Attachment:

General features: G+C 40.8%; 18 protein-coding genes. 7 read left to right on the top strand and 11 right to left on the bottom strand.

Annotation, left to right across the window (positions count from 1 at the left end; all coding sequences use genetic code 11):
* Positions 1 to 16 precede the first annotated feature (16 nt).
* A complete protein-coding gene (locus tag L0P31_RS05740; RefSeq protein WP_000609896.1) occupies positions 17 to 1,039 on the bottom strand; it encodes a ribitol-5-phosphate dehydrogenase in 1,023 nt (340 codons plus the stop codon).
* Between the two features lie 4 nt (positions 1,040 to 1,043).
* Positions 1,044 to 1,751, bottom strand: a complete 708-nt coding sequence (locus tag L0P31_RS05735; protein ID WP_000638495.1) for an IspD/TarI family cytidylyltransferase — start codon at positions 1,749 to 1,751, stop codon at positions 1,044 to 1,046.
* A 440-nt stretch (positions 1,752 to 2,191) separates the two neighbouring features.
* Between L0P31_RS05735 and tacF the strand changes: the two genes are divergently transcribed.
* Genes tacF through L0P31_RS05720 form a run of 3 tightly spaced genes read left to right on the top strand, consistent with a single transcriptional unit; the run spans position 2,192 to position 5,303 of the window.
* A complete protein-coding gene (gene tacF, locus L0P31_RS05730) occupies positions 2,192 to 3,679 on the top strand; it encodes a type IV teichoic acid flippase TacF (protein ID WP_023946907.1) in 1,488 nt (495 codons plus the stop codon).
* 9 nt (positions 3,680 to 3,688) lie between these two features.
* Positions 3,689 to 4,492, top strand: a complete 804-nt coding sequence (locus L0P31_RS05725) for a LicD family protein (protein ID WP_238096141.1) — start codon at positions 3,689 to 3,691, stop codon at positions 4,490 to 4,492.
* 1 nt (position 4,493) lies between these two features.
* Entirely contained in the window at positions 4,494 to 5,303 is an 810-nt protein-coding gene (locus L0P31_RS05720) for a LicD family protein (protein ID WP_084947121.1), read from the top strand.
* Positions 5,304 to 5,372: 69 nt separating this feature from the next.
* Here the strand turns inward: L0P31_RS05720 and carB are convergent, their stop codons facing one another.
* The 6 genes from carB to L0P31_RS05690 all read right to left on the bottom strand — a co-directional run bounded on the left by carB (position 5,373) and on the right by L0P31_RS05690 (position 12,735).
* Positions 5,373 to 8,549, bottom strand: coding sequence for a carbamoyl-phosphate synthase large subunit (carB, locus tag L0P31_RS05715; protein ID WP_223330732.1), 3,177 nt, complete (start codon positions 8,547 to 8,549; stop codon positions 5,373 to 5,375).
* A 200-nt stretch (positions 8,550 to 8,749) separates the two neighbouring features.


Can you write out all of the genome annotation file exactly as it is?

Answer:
General features: G+C 40.8%; 18 protein-coding genes. 7 read left to right on the top strand and 11 right to left on the bottom strand.

Annotation, left to right across the window (positions count from 1 at the left end; all coding sequences use genetic code 11):
* Positions 1 to 16 precede the first annotated feature (16 nt).
* A complete protein-coding gene (locus tag L0P31_RS05740; RefSeq protein WP_000609896.1) occupies positions 17 to 1,039 on the bottom strand; it encodes a ribitol-5-phosphate dehydrogenase in 1,023 nt (340 codons plus the stop codon).
* Between the two features lie 4 nt (positions 1,040 to 1,043).
* Positions 1,044 to 1,751, bottom strand: a complete 708-nt coding sequence (locus tag L0P31_RS05735; protein ID WP_000638495.1) for an IspD/TarI family cytidylyltransferase — start codon at positions 1,749 to 1,751, stop codon at positions 1,044 to 1,046.
* A 440-nt stretch (positions 1,752 to 2,191) separates the two neighbouring features.
* Between L0P31_RS05735 and tacF the strand changes: the two genes are divergently transcribed.
* Genes tacF through L0P31_RS05720 form a run of 3 tightly spaced genes read left to right on the top strand, consistent with a single transcriptional unit; the run spans position 2,192 to position 5,303 of the window.
* A complete protein-coding gene (gene tacF, locus L0P31_RS05730) occupies positions 2,192 to 3,679 on the top strand; it encodes a type IV teichoic acid flippase TacF (protein ID WP_023946907.1) in 1,488 nt (495 codons plus the stop codon).
* 9 nt (positions 3,680 to 3,688) lie between these two features.
* Positions 3,689 to 4,492, top strand: a complete 804-nt coding sequence (locus L0P31_RS05725) for a LicD family protein (protein ID WP_238096141.1) — start codon at positions 3,689 to 3,691, stop codon at positions 4,490 to 4,492.
* 1 nt (position 4,493) lies between these two features.
* Entirely contained in the window at positions 4,494 to 5,303 is an 810-nt protein-coding gene (locus L0P31_RS05720) for a LicD family protein (protein ID WP_084947121.1), read from the top strand.
* Positions 5,304 to 5,372: 69 nt separating this feature from the next.
* Here the strand turns inward: L0P31_RS05720 and carB are convergent, their stop codons facing one another.
* The 6 genes from carB to L0P31_RS05690 all read right to left on the bottom strand — a co-directional run bounded on the left by carB (position 5,373) and on the right by L0P31_RS05690 (position 12,735).
* Positions 5,373 to 8,549, bottom strand: coding sequence for a carbamoyl-phosphate synthase large subunit (carB, locus tag L0P31_RS05715; protein ID WP_223330732.1), 3,177 nt, complete (start codon positions 8,547 to 8,549; stop codon positions 5,373 to 5,375).
* A 200-nt stretch (positions 8,550 to 8,749) separates the two neighbouring features.